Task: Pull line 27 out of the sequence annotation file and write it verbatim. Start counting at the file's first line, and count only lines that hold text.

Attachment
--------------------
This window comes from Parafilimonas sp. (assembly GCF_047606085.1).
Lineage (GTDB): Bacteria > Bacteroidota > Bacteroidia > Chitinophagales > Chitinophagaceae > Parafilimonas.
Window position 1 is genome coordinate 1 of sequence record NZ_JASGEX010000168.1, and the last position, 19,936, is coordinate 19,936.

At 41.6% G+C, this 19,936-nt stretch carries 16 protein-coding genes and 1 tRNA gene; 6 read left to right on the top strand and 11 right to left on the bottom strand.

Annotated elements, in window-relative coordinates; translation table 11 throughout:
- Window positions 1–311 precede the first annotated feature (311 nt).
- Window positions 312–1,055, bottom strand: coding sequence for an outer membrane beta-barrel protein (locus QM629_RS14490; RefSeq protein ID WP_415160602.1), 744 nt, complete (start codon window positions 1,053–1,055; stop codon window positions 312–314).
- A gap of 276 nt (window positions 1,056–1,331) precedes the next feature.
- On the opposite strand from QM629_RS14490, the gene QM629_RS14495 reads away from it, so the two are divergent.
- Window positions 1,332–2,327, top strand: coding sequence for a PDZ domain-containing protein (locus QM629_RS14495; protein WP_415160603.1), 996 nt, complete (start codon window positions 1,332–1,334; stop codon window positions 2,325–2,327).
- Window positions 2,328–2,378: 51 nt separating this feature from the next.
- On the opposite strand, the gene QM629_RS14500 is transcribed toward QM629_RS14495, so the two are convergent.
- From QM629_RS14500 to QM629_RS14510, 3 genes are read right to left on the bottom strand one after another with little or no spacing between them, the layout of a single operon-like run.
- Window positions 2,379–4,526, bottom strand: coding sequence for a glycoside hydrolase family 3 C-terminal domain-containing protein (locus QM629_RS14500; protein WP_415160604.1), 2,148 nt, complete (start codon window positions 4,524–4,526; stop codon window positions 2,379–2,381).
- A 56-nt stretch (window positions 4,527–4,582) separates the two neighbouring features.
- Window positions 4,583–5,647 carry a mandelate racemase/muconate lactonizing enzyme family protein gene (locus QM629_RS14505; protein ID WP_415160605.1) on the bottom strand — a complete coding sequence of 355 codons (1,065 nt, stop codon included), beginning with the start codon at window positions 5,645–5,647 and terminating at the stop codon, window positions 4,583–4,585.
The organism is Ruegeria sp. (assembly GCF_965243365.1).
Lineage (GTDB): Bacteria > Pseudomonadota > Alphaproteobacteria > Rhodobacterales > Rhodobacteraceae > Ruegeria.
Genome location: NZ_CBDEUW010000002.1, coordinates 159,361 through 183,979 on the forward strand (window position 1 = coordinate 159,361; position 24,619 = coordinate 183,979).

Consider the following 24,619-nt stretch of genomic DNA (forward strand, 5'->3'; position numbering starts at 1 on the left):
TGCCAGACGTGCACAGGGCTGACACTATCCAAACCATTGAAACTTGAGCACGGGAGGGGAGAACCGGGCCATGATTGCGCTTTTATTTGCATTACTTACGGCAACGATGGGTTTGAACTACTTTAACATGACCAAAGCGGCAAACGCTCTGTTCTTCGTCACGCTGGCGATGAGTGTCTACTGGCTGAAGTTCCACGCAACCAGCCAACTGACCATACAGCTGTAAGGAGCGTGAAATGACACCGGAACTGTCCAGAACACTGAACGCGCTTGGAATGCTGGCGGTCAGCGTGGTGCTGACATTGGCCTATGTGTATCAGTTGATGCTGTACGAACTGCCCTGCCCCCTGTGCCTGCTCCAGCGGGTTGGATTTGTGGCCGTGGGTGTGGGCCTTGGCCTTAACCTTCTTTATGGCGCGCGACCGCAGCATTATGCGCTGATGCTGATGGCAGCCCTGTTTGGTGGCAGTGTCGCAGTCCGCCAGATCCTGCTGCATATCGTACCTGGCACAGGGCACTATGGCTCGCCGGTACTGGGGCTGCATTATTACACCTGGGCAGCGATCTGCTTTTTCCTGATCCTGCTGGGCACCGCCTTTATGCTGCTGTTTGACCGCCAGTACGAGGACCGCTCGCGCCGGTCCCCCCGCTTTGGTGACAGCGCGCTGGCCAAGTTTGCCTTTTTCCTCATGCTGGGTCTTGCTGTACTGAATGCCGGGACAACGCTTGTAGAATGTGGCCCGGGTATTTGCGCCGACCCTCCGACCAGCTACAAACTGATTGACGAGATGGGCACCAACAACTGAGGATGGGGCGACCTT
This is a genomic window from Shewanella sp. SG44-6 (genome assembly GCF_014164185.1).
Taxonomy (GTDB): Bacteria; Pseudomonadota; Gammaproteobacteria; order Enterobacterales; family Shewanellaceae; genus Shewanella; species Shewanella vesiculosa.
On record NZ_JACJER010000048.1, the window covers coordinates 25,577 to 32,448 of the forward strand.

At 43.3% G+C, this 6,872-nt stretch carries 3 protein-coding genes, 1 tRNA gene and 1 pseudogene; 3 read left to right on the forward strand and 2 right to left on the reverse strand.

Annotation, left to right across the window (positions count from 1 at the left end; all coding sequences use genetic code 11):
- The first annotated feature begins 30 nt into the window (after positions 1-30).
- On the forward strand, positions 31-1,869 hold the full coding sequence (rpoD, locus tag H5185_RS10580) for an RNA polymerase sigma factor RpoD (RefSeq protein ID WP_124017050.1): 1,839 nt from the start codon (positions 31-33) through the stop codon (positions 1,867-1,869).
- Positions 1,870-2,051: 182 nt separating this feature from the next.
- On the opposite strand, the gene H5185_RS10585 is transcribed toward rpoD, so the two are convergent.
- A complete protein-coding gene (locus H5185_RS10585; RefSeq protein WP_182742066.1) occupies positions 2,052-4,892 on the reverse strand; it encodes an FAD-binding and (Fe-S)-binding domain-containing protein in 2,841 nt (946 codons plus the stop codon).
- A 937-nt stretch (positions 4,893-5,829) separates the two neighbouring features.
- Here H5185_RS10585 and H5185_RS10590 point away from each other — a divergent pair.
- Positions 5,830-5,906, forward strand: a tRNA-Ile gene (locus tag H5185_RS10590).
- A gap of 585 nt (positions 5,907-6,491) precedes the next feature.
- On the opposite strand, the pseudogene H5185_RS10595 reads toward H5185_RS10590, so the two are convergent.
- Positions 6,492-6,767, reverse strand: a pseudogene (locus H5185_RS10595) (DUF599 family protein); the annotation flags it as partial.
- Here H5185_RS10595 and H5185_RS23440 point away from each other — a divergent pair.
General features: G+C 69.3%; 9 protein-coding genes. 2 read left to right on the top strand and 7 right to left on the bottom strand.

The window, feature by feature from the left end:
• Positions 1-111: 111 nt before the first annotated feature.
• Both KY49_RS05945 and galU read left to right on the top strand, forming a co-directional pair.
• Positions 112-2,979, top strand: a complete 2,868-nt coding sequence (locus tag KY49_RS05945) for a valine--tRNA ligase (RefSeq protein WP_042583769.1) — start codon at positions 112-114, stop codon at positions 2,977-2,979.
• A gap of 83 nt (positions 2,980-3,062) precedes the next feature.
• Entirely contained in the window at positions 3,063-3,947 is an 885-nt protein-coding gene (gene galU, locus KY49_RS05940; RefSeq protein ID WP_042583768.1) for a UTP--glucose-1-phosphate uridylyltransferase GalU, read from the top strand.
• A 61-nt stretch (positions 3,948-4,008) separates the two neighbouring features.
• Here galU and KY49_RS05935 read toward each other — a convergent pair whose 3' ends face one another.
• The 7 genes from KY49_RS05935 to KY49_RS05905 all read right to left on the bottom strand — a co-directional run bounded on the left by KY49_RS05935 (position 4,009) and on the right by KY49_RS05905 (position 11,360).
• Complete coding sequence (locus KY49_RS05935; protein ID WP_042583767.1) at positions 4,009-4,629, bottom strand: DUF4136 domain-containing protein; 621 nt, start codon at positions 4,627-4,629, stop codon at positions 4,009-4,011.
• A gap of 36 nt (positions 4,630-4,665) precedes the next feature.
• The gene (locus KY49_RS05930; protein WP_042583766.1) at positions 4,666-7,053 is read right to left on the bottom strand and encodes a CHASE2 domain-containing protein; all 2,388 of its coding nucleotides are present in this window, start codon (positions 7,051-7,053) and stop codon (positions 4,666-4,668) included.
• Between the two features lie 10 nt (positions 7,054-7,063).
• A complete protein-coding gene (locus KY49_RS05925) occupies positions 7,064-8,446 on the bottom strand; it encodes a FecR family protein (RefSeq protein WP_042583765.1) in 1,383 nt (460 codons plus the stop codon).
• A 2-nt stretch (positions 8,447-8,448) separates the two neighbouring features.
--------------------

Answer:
- The first annotated feature begins 30 nt into the window (after positions 1-30).